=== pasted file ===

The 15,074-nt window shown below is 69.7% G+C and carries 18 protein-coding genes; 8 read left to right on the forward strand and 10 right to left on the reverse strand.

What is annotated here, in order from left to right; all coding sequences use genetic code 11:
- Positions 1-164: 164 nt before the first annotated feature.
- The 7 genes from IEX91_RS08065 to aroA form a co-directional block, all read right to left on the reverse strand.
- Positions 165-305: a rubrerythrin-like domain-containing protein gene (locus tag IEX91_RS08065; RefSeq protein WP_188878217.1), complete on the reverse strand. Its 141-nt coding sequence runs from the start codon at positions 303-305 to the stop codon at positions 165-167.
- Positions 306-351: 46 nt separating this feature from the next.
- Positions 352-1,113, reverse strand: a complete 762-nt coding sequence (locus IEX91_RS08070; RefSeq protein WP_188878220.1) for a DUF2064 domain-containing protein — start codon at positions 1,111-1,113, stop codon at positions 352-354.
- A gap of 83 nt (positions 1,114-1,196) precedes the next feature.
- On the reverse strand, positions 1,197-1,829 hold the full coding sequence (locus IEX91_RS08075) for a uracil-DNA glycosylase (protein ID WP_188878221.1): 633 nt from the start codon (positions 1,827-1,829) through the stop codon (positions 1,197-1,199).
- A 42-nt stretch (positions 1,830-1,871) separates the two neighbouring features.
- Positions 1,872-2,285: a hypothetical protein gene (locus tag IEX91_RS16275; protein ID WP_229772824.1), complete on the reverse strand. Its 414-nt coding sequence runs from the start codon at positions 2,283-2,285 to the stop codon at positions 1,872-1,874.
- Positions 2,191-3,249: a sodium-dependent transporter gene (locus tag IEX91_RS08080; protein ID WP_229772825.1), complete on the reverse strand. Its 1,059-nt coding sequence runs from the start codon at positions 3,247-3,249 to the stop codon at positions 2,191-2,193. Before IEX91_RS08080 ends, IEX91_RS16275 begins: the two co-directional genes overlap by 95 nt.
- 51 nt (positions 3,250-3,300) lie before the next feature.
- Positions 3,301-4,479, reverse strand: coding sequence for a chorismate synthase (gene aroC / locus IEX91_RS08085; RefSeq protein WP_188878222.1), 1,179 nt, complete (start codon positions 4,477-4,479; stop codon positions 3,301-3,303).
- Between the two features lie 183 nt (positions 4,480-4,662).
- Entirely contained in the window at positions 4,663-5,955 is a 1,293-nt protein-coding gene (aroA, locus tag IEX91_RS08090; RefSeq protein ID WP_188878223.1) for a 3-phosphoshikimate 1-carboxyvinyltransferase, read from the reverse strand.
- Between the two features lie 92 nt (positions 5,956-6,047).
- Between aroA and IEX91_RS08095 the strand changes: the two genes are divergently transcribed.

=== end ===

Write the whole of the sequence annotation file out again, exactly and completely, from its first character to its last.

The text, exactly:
The 15,074-nt window shown below is 69.7% G+C and carries 18 protein-coding genes; 8 read left to right on the forward strand and 10 right to left on the reverse strand.

What is annotated here, in order from left to right; all coding sequences use genetic code 11:
- Positions 1-164: 164 nt before the first annotated feature.
- The 7 genes from IEX91_RS08065 to aroA form a co-directional block, all read right to left on the reverse strand.
- Positions 165-305: a rubrerythrin-like domain-containing protein gene (locus tag IEX91_RS08065; RefSeq protein WP_188878217.1), complete on the reverse strand. Its 141-nt coding sequence runs from the start codon at positions 303-305 to the stop codon at positions 165-167.
- Positions 306-351: 46 nt separating this feature from the next.
- Positions 352-1,113, reverse strand: a complete 762-nt coding sequence (locus IEX91_RS08070; RefSeq protein WP_188878220.1) for a DUF2064 domain-containing protein — start codon at positions 1,111-1,113, stop codon at positions 352-354.
- A gap of 83 nt (positions 1,114-1,196) precedes the next feature.
- On the reverse strand, positions 1,197-1,829 hold the full coding sequence (locus IEX91_RS08075) for a uracil-DNA glycosylase (protein ID WP_188878221.1): 633 nt from the start codon (positions 1,827-1,829) through the stop codon (positions 1,197-1,199).
- A 42-nt stretch (positions 1,830-1,871) separates the two neighbouring features.
- Positions 1,872-2,285: a hypothetical protein gene (locus tag IEX91_RS16275; protein ID WP_229772824.1), complete on the reverse strand. Its 414-nt coding sequence runs from the start codon at positions 2,283-2,285 to the stop codon at positions 1,872-1,874.
- Positions 2,191-3,249: a sodium-dependent transporter gene (locus tag IEX91_RS08080; protein ID WP_229772825.1), complete on the reverse strand. Its 1,059-nt coding sequence runs from the start codon at positions 3,247-3,249 to the stop codon at positions 2,191-2,193. Before IEX91_RS08080 ends, IEX91_RS16275 begins: the two co-directional genes overlap by 95 nt.
- 51 nt (positions 3,250-3,300) lie before the next feature.
- Positions 3,301-4,479, reverse strand: coding sequence for a chorismate synthase (gene aroC / locus IEX91_RS08085; RefSeq protein WP_188878222.1), 1,179 nt, complete (start codon positions 4,477-4,479; stop codon positions 3,301-3,303).
- Between the two features lie 183 nt (positions 4,480-4,662).
- Entirely contained in the window at positions 4,663-5,955 is a 1,293-nt protein-coding gene (aroA, locus tag IEX91_RS08090; RefSeq protein ID WP_188878223.1) for a 3-phosphoshikimate 1-carboxyvinyltransferase, read from the reverse strand.
- Between the two features lie 92 nt (positions 5,956-6,047).
- Between aroA and IEX91_RS08095 the strand changes: the two genes are divergently transcribed.